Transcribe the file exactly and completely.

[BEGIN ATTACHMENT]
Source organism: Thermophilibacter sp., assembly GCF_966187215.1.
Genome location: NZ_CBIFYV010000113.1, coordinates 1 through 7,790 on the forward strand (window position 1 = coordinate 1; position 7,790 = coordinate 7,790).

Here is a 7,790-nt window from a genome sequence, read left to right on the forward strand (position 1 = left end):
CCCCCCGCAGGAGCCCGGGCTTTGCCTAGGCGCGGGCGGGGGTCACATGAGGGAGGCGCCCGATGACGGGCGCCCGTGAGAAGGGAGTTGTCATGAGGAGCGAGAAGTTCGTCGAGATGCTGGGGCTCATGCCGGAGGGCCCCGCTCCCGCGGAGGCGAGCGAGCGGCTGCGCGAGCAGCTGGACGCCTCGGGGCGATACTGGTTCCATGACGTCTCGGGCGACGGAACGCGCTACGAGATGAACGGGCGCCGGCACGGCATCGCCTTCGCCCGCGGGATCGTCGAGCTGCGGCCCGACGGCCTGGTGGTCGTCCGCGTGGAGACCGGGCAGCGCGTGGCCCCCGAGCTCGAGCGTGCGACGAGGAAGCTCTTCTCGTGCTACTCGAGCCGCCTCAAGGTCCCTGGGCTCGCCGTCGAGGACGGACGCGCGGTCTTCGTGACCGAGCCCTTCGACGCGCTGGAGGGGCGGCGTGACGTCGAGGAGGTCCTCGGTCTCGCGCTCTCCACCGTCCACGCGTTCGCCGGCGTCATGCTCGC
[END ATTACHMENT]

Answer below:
Source organism: Thermophilibacter sp., assembly GCF_966187215.1.
Genome location: NZ_CBIFYV010000113.1, coordinates 1 through 7,790 on the forward strand (window position 1 = coordinate 1; position 7,790 = coordinate 7,790).

Here is a 7,790-nt window from a genome sequence, read left to right on the forward strand (position 1 = left end):
CCCCCCGCAGGAGCCCGGGCTTTGCCTAGGCGCGGGCGGGGGTCACATGAGGGAGGCGCCCGATGACGGGCGCCCGTGAGAAGGGAGTTGTCATGAGGAGCGAGAAGTTCGTCGAGATGCTGGGGCTCATGCCGGAGGGCCCCGCTCCCGCGGAGGCGAGCGAGCGGCTGCGCGAGCAGCTGGACGCCTCGGGGCGATACTGGTTCCATGACGTCTCGGGCGACGGAACGCGCTACGAGATGAACGGGCGCCGGCACGGCATCGCCTTCGCCCGCGGGATCGTCGAGCTGCGGCCCGACGGCCTGGTGGTCGTCCGCGTGGAGACCGGGCAGCGCGTGGCCCCCGAGCTCGAGCGTGCGACGAGGAAGCTCTTCTCGTGCTACTCGAGCCGCCTCAAGGTCCCTGGGCTCGCCGTCGAGGACGGACGCGCGGTCTTCGTGACCGAGCCCTTCGACGCGCTGGAGGGGCGGCGTGACGTCGAGGAGGTCCTCGGTCTCGCGCTCTCCACCGTCCACGCGTTCGCCGGCGTCATGCTCGC